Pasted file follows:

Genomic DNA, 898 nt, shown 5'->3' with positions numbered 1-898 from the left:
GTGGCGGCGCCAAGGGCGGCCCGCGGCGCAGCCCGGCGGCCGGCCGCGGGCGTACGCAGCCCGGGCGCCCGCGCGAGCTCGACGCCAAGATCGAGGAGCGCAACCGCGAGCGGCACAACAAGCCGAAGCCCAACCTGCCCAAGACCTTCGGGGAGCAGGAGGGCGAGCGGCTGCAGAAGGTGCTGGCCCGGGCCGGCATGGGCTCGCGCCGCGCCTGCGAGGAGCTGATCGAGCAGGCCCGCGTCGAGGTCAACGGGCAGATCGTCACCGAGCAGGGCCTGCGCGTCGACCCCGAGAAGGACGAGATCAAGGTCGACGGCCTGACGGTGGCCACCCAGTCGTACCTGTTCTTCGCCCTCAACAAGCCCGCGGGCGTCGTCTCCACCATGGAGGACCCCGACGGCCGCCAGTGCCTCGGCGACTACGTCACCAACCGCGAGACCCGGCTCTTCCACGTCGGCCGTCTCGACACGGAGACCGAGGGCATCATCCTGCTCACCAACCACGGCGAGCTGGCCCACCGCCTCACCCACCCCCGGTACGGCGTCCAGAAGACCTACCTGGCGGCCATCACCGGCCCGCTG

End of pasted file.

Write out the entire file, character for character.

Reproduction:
Genomic DNA, 898 nt, shown 5'->3' with positions numbered 1-898 from the left:
GTGGCGGCGCCAAGGGCGGCCCGCGGCGCAGCCCGGCGGCCGGCCGCGGGCGTACGCAGCCCGGGCGCCCGCGCGAGCTCGACGCCAAGATCGAGGAGCGCAACCGCGAGCGGCACAACAAGCCGAAGCCCAACCTGCCCAAGACCTTCGGGGAGCAGGAGGGCGAGCGGCTGCAGAAGGTGCTGGCCCGGGCCGGCATGGGCTCGCGCCGCGCCTGCGAGGAGCTGATCGAGCAGGCCCGCGTCGAGGTCAACGGGCAGATCGTCACCGAGCAGGGCCTGCGCGTCGACCCCGAGAAGGACGAGATCAAGGTCGACGGCCTGACGGTGGCCACCCAGTCGTACCTGTTCTTCGCCCTCAACAAGCCCGCGGGCGTCGTCTCCACCATGGAGGACCCCGACGGCCGCCAGTGCCTCGGCGACTACGTCACCAACCGCGAGACCCGGCTCTTCCACGTCGGCCGTCTCGACACGGAGACCGAGGGCATCATCCTGCTCACCAACCACGGCGAGCTGGCCCACCGCCTCACCCACCCCCGGTACGGCGTCCAGAAGACCTACCTGGCGGCCATCACCGGCCCGCTG